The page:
Doctor! Doctor!

Manohar PhotoManohar D Shrestha / Kathmandu: In recent times, two deaths in quick succession in two different hospitals in the valley incensed families and friends of the deceased. The result: the grief-stricken bereaved members let their grievances out for their irreparable losses by resorting to vandalism and manhandling of doctors. The government added its two bits by planning to make individual doctors accountable for compensation payouts to the victims’ families. One thing leads to another. And the doctors reacted in the best way they know -by shutting off lifesaving health services. Everyone knows what happens when health service is shut down completely. The doctors came up with their own panache for returning to work: jail without bail to the bereaved vandals. While they await government response to their recommended diagnosis, they seem to be amenable to dispense their service wearing bike helmets and black armbands. This sounds more like a circus, doesn’t it?

In the eyes of the commoners, doctors have long lost their status as gods and superhuman that people once associated them with for their role in saving precious lives. The blame for losing their revered pedestal in the society partly goes to the doctors and the hospitals that ‘enslave’ them with meagre stipends. It costs a fortune to become a doctor and if they don’t start earning a handsome salary from day one, it might be difficult to recoup their investment. The poor docs are thus equally under pressure. Also, political interference and preference in internship and appointment of less deserving over meritorious candidates can dent a doctor’s pride and hurt their egos.

At times, the doctors’ personal attitude and behaviour are also responsible for their fall in the eyes of their patients. A company doctor that I went to years ago for my mandatory health clearance stipulated in my employment terms told me on my face that he was a royal doctor, insinuating perhaps that I was undeserving of his service and attention. Words got around about his attitude and behaviour and the no-nonsense company swiftly put him in his place. Another place, another doctor. One day a junior colleague walked into my cubicle highly agitated. He was flushed with anger at being passed over for those further down the line in the appointment list. The doctor apparently advised him petulantly never to argue with a doctor for his own good.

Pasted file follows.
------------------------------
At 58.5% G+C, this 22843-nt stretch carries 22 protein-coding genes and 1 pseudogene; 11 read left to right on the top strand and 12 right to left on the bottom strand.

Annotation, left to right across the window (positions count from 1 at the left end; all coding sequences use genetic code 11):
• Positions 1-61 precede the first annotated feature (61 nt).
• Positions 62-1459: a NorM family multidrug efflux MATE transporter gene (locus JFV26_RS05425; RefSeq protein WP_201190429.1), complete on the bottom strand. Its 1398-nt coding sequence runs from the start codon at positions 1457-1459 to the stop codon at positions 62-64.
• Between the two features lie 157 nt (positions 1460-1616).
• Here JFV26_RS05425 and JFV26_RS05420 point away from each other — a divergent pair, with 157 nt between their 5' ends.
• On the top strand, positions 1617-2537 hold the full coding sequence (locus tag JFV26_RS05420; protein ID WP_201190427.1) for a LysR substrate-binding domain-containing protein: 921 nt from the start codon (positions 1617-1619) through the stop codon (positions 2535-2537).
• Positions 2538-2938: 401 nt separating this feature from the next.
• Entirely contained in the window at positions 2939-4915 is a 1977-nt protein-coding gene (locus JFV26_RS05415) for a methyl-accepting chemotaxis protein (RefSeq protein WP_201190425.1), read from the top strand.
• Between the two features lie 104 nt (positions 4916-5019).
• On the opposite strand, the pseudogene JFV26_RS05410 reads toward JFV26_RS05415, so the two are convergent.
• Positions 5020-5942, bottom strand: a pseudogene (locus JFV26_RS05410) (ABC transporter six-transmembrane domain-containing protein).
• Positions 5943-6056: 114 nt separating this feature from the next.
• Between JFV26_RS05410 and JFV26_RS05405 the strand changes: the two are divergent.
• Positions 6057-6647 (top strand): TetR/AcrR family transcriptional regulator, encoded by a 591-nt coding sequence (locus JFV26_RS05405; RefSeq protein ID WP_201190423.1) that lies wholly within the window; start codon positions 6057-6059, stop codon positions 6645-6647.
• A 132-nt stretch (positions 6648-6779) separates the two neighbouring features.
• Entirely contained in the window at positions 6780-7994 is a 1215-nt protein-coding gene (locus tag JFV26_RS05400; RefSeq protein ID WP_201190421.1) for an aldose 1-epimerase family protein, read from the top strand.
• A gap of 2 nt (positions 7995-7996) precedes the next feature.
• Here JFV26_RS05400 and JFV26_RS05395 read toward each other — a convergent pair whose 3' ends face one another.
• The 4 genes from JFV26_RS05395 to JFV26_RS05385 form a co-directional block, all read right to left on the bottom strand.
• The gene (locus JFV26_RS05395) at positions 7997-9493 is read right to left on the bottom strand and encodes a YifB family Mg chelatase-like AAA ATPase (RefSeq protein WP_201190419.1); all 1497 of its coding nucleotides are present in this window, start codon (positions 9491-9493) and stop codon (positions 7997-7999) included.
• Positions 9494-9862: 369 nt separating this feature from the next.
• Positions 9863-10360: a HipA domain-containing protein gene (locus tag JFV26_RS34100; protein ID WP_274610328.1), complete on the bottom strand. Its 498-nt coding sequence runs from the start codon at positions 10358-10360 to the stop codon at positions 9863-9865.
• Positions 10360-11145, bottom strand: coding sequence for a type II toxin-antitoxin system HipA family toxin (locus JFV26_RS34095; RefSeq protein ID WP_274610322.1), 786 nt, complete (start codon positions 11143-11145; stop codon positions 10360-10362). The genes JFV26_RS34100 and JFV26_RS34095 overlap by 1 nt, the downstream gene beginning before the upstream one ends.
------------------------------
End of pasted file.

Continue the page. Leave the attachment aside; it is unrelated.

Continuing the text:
Feeling humiliated he returned hurt without medical examination. Then there was a time while I lay on a bed in an emergency room wondering whether I will live or die, with blood all over my face, choking on my own spittle, a doctor arrogantly commanded me in thundering voice to swallow it. Enraged, I sat up and told the doctor in equally thundering voice not to touch me. I ordered him to call his boss, a drinking buddy, and reported on his behaviour. The drinking buddy not only pulled up the junior doctor in front of me, which I found unpalatable, but also did a fine job on my face, neatly putting 22 stitches. Not everyone has the pleasure of a doctor’s company. As it is I still shuddered at the thought of what would have happened to me had I missed the doctor by about 15 minutes. Fine medical service should be available to every one, including friends and foes and rich and poor.

Things have not changed much however. Every time I read a notice on the wall of a private clinic mocking patients to find another one if they do not have faith on it, I feel snubbed. I personally take the notice in bad taste. The problem is the clinic is one of the best in the Valley and the notice stares as a personal affront to the sensitive visitors like me. Needless to say, any person with self-esteem would be reluctant to visit the clinic that challenges people to find a better doctor. But the doctor is one of the best gentlemen I have come across despite the notice.

Some doctors could be plain uncouth lacking badly in social etiquette and communication ability. A doctor once nearly drove me to the edge of my patience by rudely responding to my most civil query about the best medicine to relieve my pain at the earliest. I was shocked by his tone and tenor and lack of empathy and civility. But for my wife’s presence I would have had no problem in inviting him outside the hospital for a verbal duel.

Some patients can be plain uncouth as well. There is no dearth of wild guys who can drive doctors up and around the wall. But the profession, which is perhaps the noblest of them all, require doctors to have tact and skills to deal with the worst monsters of patients. Fine personal behaviour and demeanour will not only enhance their reputation and image but also income and a strong client or patient base. It is largely up to the doctor to help defuse an unpleasant situation and turn it into an opportunity for their own benefit. It is not that a doctor will be able to always save a life, but as long as s/he is sincere, honest, humble and caring, people will realize that s/he has tried their best.

(Editor’s Note: How do you find this article please send your comment at: or

Related News

Leave a Reply

टाइप गरेर स्पेस थिच्नुहोस् र नेपाली युनिकोडमा पाउनुहोस। (Press Ctrl+g to toggle between English and Nepali OR just Click on the letter). अंग्रेजीमा टाइप गर्न "अ" मा थिच्नुहोस्।

Advertise Section 7

TOP NEWSview all

Clean Nepal is possible as over 23 million people are willing to contribute: Khem Sharma

Even though it’s late, victims will get something from the commission: Subedi

Cecil and Harambe; a lesson for Himalayan Republic

Trip Down under

We want real conversion of our students beyond religion: Fr. Boniface Tigga, Regional Superior of Nepal Jesuit Society

Positive Development Media Pvt. Ltd. / Regd. No: 232 / 073-74

Kathmandu, Nepal


Editor : Mr. Divesh J.B. Rana Chairperson : Mr. Pratibedan Baidya